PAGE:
Brookings Institution recently revealed a new report comparing cities’ top earning households to their least earning. The report serves as an update to 2014 research exploring income inequality among the nation’s 50 largest cities. The analysis measures the wealth gap between households earning more than 95% of all other households and households earning more than only 20% of all other households.
When it comes to income equality, things aren’t so peachy in Atlanta, Georgia. Based on trends from 2012 to 2013, the most recent data available from the U.S. Census Bureau, the southern city ranked number one with a 19.2% income disparity between it’s highest and lowest earning families. The dollar ratio was $288,200 to $15,000. Trucking close behind was San Francisco, CA (17.2%) and Boston, MA (15.0%).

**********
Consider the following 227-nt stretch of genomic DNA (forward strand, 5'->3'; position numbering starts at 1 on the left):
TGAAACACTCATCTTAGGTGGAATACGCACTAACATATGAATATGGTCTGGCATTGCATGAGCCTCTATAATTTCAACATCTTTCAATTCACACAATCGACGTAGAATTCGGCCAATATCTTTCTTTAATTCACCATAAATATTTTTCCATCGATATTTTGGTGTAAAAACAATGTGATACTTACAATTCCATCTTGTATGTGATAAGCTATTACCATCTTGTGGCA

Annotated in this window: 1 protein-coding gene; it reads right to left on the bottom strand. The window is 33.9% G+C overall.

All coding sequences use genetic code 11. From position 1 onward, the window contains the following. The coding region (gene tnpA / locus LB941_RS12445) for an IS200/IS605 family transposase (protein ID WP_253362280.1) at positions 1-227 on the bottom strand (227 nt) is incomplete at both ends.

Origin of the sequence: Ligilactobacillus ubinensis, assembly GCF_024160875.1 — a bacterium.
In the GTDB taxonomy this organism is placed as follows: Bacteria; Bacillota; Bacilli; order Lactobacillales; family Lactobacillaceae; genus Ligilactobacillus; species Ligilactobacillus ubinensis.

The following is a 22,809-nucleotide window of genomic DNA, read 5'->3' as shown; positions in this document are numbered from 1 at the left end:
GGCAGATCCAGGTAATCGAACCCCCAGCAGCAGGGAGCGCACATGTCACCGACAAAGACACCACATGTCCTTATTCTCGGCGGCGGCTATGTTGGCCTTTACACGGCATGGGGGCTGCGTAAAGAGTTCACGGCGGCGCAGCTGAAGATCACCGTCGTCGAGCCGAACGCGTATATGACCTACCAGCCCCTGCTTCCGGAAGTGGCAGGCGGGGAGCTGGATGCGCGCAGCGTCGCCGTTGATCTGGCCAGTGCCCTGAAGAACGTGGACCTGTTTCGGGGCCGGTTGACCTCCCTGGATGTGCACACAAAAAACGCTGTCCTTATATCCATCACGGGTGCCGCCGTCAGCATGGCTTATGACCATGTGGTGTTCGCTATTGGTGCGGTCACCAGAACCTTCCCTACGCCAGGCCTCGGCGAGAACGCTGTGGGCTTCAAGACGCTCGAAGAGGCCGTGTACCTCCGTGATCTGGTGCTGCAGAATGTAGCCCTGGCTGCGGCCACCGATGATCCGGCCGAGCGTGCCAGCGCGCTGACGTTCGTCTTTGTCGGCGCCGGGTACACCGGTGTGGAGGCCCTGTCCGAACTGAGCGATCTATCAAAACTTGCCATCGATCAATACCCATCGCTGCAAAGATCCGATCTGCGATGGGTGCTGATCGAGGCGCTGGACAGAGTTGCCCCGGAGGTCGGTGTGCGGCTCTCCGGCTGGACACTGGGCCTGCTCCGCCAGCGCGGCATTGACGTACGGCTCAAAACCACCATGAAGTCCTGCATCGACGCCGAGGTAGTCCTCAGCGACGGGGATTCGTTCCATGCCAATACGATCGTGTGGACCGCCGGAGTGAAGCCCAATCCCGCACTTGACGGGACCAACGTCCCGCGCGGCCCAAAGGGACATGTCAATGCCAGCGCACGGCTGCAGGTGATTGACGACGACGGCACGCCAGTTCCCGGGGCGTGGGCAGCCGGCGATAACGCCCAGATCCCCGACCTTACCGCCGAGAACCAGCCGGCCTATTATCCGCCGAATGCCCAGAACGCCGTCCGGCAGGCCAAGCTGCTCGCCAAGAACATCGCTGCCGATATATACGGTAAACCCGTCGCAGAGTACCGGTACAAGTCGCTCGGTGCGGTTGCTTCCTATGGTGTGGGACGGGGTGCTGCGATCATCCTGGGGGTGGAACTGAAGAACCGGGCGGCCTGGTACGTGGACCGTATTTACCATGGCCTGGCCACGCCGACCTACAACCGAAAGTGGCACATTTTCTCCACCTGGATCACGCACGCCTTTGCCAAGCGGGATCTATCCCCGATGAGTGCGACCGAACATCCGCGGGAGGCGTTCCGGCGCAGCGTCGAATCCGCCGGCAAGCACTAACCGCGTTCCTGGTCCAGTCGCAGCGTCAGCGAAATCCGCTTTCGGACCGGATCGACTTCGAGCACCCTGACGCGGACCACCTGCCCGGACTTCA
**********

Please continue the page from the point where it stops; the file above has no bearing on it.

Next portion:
On the opposite end were the cities with more equally distributed income; like Virginia Beach, VA which came in first place with only a 6.2% gap ($199,302 to $32,051). Colorado Springs, CO (7.3%) and Mesa, AZ (7.5%) also ranked well as compared to the more unequal cities.
The report concluded that “rising incomes at the top of the distribution are not–at least in the short term–lifting earnings near the bottom, even in local markets.” Many cities are upping their minimum wage rate in efforts to balance the scales. Seattle increased their minimum wage to $15 an hour.